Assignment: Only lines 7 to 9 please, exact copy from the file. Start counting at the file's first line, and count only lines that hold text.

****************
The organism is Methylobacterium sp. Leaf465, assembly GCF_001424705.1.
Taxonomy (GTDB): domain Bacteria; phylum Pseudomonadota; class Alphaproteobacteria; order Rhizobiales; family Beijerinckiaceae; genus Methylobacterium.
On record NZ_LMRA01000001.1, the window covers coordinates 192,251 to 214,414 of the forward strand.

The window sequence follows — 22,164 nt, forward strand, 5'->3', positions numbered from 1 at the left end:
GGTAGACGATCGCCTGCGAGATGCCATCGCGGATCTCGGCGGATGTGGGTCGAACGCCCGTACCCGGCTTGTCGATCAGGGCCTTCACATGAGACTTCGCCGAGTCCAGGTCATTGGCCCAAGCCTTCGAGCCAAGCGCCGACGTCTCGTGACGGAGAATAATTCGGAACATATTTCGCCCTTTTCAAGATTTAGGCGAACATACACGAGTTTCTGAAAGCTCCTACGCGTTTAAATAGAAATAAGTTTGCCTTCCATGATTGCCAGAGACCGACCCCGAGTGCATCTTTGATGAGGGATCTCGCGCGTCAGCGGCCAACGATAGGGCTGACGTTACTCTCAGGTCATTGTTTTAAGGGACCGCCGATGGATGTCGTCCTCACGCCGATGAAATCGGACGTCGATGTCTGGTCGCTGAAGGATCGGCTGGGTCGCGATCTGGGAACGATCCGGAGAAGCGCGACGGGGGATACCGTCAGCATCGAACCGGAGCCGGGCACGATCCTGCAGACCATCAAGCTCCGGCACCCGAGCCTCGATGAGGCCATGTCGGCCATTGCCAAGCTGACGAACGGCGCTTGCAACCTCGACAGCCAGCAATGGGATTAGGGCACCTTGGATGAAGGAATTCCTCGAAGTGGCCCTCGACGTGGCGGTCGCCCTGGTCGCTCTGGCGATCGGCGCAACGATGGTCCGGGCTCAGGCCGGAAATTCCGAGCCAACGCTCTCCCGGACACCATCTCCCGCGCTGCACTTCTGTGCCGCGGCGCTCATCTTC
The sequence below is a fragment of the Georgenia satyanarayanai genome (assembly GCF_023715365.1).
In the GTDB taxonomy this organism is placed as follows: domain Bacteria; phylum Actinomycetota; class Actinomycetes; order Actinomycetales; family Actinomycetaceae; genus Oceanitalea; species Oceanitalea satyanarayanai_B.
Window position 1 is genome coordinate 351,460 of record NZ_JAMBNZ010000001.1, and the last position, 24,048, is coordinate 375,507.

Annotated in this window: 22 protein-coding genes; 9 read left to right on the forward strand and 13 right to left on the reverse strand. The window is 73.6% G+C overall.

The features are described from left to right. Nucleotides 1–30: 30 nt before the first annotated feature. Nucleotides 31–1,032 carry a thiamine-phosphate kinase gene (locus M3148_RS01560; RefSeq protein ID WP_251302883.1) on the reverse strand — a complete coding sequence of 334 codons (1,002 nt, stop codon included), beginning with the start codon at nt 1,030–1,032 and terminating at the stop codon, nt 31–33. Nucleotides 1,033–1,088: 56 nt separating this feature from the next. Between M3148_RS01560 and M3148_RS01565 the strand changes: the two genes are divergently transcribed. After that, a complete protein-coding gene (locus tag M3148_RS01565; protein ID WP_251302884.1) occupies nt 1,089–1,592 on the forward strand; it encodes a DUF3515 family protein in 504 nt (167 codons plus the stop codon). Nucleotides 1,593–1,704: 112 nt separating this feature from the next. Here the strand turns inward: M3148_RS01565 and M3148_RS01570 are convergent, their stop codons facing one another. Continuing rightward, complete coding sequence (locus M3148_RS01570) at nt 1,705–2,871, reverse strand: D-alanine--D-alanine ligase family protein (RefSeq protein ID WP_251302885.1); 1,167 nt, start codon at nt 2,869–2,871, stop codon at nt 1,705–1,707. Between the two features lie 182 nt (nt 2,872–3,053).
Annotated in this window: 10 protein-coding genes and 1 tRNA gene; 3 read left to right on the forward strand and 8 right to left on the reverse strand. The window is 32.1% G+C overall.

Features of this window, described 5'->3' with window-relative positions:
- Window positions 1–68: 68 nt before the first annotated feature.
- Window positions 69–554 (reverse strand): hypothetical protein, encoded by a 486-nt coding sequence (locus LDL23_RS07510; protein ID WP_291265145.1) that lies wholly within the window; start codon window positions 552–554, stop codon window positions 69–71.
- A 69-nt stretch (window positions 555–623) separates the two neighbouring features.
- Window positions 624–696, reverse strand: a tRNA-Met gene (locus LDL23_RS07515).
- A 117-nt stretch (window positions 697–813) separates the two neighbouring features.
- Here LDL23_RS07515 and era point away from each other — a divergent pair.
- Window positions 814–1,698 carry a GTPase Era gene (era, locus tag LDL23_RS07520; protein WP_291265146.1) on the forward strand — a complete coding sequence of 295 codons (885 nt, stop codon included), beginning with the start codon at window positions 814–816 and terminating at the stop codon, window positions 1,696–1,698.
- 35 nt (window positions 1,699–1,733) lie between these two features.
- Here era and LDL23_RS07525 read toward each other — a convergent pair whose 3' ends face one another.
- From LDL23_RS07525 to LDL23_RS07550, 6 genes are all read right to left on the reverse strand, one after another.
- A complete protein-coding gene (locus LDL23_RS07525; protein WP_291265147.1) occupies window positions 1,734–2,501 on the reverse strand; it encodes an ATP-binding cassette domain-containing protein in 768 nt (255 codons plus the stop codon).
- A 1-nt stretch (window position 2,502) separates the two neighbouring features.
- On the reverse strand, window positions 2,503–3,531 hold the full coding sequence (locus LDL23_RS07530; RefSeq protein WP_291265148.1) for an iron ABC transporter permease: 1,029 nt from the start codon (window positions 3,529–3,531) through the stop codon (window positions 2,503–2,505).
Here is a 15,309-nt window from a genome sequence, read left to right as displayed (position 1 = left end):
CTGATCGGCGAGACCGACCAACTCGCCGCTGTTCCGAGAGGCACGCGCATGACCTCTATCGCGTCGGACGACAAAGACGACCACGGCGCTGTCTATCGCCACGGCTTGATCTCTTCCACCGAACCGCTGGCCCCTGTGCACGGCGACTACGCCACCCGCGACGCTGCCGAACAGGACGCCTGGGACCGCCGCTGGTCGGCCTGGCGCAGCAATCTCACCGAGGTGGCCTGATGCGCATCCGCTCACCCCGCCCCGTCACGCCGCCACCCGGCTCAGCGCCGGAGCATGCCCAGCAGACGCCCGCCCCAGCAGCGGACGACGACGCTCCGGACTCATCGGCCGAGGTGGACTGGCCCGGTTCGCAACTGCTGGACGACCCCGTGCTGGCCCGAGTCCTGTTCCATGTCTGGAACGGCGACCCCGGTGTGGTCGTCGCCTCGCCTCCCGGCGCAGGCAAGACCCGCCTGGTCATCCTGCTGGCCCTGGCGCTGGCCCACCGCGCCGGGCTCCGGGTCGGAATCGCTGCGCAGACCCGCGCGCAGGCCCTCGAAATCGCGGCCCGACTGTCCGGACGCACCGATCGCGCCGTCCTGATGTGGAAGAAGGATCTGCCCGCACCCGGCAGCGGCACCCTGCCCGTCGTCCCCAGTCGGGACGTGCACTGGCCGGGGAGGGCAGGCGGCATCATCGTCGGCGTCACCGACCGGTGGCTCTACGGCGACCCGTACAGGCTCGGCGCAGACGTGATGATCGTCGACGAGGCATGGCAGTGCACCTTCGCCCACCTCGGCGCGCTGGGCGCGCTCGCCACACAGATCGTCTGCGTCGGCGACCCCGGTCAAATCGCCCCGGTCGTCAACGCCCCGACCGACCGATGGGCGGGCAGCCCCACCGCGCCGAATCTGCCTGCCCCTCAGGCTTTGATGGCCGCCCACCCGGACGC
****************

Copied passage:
In the GTDB taxonomy this organism is placed as follows: domain Bacteria; phylum Actinomycetota; class Actinomycetes; order Actinomycetales; family Actinomycetaceae; genus Oceanitalea; species Oceanitalea satyanarayanai_B.
Window position 1 is genome coordinate 351,460 of record NZ_JAMBNZ010000001.1, and the last position, 24,048, is coordinate 375,507.

Annotated in this window: 22 protein-coding genes; 9 read left to right on the forward strand and 13 right to left on the reverse strand. The window is 73.6% G+C overall.